Beijing announced last Thursday day it had resumed diplomatic relations with the Islamic Republic of The Gambia, a West African nation that had been Taiwan's diplomatic ally for close to two decades. As a new government of the pro-independence Democratic Progressive Party will be launched on May 20, Beijing's move signals the end of President Ma Ying-jeou's vaunted "diplomatic truce" with the People's Republic of China.

    President Ma, who was in Belize during his Latin American official visit, expressed his "great dissatisfaction" over the resumption of Chinese-Gambian diplomatic ties, while Tsai Ing-wen, chairwoman of the Democratic Progressive Party who will be sworn in as president in a little more than two months, hopes Beijing did not "purposefully" do it.

    Ma proclaimed an unofficial truce between Taiwan and China in 2008 to end their rivalry to win diplomatic allies by anteing up financial assistance against each other. During his two terms, Taiwan lost only two allies, Costa Rica and the Gambia. It now maintains diplomatic relations with 22 nations around the world that may all switch diplomatic recognition from Taipei to Beijing shortly after Taiwan has its new government.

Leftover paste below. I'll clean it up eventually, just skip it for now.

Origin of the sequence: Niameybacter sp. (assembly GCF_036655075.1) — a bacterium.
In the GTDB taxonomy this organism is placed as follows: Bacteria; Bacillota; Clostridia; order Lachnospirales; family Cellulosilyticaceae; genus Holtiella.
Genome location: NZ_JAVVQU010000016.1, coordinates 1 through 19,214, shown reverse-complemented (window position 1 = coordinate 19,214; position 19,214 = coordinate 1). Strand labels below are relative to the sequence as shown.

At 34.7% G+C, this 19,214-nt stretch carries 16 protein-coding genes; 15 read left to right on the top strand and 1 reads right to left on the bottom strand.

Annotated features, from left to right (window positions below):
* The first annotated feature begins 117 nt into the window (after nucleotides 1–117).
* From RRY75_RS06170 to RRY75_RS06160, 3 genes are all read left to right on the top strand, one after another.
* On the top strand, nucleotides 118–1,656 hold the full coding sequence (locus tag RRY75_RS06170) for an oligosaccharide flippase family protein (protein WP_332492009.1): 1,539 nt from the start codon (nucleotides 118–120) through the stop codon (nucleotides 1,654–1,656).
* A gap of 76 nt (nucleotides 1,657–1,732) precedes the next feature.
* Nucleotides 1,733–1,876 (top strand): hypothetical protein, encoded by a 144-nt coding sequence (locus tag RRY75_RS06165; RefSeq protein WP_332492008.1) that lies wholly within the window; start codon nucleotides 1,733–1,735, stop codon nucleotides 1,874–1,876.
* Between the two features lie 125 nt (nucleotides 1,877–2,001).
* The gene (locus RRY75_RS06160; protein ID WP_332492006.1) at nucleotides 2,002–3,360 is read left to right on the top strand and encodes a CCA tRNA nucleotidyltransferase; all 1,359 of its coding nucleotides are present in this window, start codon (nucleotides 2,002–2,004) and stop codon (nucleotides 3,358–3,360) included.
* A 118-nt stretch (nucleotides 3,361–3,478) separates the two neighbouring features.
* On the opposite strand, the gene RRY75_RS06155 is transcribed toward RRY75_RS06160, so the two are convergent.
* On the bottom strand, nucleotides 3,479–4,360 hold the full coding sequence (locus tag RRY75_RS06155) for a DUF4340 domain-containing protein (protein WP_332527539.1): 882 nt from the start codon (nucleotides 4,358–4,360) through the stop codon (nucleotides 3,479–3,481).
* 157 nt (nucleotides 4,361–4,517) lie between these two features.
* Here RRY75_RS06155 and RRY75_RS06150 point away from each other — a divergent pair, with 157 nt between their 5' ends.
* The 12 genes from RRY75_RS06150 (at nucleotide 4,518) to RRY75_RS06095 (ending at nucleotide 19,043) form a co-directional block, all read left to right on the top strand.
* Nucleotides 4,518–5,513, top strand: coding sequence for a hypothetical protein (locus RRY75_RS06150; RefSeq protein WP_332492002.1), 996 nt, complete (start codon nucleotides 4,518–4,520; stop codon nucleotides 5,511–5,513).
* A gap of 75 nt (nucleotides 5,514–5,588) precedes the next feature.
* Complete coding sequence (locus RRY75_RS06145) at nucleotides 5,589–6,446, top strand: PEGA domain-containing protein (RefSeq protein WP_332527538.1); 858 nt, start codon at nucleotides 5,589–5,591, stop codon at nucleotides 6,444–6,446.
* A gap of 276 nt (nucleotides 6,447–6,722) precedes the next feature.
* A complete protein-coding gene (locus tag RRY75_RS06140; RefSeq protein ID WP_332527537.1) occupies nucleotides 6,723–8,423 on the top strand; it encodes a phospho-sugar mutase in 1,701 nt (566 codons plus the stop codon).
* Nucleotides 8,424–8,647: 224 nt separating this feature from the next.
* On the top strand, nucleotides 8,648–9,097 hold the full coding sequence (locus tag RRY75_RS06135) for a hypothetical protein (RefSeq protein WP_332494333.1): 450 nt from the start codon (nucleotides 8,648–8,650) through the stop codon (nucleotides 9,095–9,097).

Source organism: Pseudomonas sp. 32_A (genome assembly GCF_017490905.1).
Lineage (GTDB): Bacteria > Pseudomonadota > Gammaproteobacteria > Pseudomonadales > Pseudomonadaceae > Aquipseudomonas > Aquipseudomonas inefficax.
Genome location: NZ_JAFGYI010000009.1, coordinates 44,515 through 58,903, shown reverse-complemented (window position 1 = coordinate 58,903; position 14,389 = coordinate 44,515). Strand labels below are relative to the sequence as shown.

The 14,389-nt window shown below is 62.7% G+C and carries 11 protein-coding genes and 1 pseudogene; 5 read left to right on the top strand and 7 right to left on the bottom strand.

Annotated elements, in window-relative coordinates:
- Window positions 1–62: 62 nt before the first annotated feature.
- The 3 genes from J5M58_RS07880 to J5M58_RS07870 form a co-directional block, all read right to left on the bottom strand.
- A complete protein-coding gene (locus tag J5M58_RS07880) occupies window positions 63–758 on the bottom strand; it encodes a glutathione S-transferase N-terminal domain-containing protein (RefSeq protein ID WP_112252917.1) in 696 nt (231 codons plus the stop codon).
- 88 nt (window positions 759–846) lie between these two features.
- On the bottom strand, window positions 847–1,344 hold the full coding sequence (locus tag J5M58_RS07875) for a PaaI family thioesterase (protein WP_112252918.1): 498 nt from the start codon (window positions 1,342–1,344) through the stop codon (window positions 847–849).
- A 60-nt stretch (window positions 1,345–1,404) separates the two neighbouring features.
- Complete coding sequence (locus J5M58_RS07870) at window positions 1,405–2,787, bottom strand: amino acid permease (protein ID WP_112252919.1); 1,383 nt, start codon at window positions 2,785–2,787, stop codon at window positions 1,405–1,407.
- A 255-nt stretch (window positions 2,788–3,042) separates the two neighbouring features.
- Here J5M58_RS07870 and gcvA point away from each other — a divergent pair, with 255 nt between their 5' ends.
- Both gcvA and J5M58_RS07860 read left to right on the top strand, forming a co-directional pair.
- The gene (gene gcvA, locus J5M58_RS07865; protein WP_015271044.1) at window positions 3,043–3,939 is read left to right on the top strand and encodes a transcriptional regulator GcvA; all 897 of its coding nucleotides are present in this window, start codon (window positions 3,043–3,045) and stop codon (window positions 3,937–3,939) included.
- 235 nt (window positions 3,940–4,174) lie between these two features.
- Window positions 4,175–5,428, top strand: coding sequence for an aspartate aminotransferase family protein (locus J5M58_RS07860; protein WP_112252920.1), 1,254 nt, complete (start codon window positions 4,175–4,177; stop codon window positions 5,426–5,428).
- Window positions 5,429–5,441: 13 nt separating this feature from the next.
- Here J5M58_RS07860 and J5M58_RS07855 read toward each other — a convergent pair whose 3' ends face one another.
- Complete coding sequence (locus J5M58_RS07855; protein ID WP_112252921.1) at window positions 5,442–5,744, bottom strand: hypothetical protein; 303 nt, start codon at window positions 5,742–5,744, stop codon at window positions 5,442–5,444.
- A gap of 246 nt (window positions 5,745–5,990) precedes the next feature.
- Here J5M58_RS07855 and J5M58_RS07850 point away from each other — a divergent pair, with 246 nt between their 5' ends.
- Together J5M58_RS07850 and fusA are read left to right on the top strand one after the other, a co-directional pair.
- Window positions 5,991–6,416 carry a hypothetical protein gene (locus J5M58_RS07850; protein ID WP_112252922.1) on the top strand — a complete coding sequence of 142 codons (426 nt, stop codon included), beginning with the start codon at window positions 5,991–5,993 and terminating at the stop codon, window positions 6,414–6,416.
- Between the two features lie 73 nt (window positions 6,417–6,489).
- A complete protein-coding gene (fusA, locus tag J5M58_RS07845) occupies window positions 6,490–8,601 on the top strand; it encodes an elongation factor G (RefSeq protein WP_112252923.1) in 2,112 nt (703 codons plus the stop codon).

The Gambia, the smallest nation in continental Africa, has shifted between Taiwan and China. Banjul recognized Taipei in 1965. When Taiwan was kicked out of the United Nations in 1971, Banjul derecognized Taipei and set up diplomatic relations with China. In 1995, one year after 1995, Yahya Jammeh came to power, Gambia re-recognized Taiwan. He severed ties with Taiwan again in 2013, because Taipei refused to give him the large cash assistance he had asked for, but Beijing waited more than two years to resume the ties.